Diagnosis

The diagnosis varies from individual to individual. Each is evaluated and diagnosed according to age, clinical phenotype, and pressed inheritance pattern. [14] If the individual has been experiencing myoclonus, the doctor will run a series of genetic studies to determine if it is a mitochondrial disorder.[ citation needed ]

The molecular genetic studies are run to identify the reason of for the mutations underlying the mitochondrial dysfunction. This approach will avoid the need for a muscle biopsy or an exhaustive metabolic evaluation. After sequencing the mitochondrial genomes, four points mutations in the genome can be identified which are associated with MERRF: A8344G, T8356C, G8361A, and G8363A. The point mutation [9] A8344G is mostly associated with MERRF, [6] in a study published by Paul Jose Lorenzoni from the Department of neurology at University of Panama [7] stated that 80% of the patients with MERRF disease exhibited this point mutation. The remaining mutations only account for 10% of cases, and the remaining 10% of the patients with MERRF did not have an identifiable mutation in the mitochondrial DNA. [12]

If a patient does not exhibit mitochondrial DNA mutations, there are other ways that they can be diagnosed with MERRF. They can go through computed tomography (CT) or magnetic resonance imaging (MRI).The classification for the severity of MERRF syndrome is difficult to distinguish since most individuals will exhibit multi-symptoms. [12] This is often necessary for children with complex neurologic or multi-system involvement, as described below. [4]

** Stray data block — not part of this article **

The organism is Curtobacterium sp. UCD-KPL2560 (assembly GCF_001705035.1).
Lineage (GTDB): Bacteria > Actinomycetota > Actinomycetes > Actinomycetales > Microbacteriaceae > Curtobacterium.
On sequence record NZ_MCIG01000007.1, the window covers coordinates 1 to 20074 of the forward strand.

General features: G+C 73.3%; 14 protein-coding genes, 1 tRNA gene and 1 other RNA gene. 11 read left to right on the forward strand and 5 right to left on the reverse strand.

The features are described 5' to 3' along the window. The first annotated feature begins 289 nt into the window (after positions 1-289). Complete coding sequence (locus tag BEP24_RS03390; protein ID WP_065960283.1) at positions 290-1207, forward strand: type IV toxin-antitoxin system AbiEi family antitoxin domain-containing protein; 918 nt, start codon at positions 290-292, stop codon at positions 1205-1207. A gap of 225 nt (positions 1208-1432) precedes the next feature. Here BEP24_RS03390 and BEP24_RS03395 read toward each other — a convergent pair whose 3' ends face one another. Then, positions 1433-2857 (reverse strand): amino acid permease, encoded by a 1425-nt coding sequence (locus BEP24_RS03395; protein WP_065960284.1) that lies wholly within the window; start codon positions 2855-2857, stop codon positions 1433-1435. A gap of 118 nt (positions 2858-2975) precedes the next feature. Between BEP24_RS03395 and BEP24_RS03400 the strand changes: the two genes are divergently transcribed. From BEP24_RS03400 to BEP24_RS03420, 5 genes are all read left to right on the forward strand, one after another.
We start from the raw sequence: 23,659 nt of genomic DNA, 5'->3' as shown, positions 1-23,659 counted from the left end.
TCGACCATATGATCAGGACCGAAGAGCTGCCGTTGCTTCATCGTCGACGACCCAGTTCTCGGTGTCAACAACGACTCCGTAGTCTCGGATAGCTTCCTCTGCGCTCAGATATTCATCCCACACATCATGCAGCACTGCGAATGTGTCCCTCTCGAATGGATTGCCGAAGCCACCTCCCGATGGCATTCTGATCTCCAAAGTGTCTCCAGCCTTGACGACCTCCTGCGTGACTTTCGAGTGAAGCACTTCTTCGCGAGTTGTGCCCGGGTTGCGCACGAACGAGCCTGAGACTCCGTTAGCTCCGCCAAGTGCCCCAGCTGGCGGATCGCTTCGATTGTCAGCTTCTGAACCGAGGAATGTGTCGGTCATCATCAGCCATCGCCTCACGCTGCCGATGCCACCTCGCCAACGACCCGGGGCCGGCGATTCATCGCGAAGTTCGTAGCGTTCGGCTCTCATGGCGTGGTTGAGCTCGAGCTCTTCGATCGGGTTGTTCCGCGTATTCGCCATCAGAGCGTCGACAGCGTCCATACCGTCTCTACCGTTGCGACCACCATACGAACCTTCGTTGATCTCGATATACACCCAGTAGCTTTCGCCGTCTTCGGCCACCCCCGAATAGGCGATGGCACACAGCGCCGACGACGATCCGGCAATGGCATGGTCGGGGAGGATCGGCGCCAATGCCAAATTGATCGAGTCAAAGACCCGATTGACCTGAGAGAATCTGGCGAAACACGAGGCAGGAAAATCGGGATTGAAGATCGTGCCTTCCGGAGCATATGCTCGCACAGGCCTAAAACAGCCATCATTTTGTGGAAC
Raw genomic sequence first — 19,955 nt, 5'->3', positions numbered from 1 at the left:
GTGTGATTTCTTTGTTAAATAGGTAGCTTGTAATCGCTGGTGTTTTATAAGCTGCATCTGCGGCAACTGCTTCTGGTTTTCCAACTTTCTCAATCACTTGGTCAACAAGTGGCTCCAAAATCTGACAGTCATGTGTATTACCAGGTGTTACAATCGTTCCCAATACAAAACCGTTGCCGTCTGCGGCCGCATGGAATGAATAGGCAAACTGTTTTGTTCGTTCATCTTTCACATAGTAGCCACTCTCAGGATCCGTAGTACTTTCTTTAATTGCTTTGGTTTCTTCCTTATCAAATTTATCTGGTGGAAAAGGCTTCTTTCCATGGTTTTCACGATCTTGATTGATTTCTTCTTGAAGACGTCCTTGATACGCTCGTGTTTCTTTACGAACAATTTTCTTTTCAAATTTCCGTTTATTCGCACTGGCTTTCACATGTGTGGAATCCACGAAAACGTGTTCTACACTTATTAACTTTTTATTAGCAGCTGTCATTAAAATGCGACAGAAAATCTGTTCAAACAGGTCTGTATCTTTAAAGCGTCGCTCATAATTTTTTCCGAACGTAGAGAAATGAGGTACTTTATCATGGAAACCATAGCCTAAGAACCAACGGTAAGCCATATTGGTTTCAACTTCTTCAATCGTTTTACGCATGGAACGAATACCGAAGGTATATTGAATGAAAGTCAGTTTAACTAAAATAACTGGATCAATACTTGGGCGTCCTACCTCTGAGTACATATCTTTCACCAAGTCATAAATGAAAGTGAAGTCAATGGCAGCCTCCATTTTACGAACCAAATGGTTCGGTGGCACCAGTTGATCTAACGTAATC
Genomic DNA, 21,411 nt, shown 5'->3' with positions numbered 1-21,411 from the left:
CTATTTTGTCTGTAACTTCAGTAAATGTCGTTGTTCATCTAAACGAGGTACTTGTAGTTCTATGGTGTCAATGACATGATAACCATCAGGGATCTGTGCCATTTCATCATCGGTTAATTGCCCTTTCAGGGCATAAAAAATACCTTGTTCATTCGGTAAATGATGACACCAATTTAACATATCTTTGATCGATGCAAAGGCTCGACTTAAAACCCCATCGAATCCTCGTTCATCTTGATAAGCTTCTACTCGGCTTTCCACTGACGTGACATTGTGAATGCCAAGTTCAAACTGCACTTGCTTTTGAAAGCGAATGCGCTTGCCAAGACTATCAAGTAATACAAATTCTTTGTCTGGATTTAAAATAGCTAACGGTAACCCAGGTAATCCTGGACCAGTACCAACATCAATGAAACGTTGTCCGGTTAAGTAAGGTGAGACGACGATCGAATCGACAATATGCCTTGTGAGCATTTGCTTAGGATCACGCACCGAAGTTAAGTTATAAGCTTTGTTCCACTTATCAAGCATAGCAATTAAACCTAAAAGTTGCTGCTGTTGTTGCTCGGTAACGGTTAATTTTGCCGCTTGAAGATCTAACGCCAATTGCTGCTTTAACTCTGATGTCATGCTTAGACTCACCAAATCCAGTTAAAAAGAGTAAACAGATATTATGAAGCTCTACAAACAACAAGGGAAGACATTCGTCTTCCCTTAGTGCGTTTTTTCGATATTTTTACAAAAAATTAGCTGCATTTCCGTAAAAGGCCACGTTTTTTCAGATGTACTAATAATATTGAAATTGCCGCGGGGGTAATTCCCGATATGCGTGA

History and physical examination of the patient

A detailed family history should be obtained from at least three generations, particularly if there have been any neonatal and childhood deaths. A family history may also indicate if any family members exhibit features of the multi-system disease, specifically if there has been maternal inheritance. This would show transmission of the disease only to females, or if there is a family member who experienced a multi-system involvement such as: [14] brain condition that a family member has been record to have such as seizures, dystonia, ataxia, or stroke-like episodes. There may also be optic atrophy, skeletal muscle with a history of myalgia, weakness, or ptosis. Family history may also include neuropathy and dysautonomia, or heart conditions such as cardiomyopathy. The patient's history might also exhibit kidney problems, such as proximal nephron dysfunction. There may also be endocrine conditions, such as diabetes or hypoparathyroidism. The patient might have also had a gastrointestinal condition which could have been due to liver disease, as well as episodes of nausea or vomiting. Multiple lipomas in the skin, sideroblastic anemia and pancytopenia in the metabolic system, or short stature might all be examples of patients with possible symptoms of MERRF disease.[ citation needed ]

Treatment

Like many mitochondrial diseases, there is no cure for MERRF, no matter the means for diagnosis of the disease. The treatment is primarily symptomatic. High doses of coenzyme Q10, B complex vitamins, and L-Carnitine are used for the altered metabolic processing that results in the disease. [9] There is very little success with these treatments as therapies in hopes of improving mitochondrial function. [15] The treatment only alleviates symptoms, and these do not prevent the disease from progressing. Patients with concomitant disease, such as diabetes, deafness, or cardiac disease, are treated in combination to manage symptoms.[ citation needed ]

Research

The Journal of Child Neurology published a paper that discusses possible new methods to test for MERRF and other mitochondrial diseases through a simple swabbing technique. This is a less invasive technique which allows for an analysis of buccal mitochondrial DNA, and showed significant amounts of the common 5 kb and 7.4 kb mitochondrial DNA deletions, which are also detectable in blood. [16] This study suggests that a buccal swab approach can be used to informatively examine mitochondrial dysfunction in children with seizures and may be applicable to screening mitochondrial disease with other clinical presentations.[ citation needed ]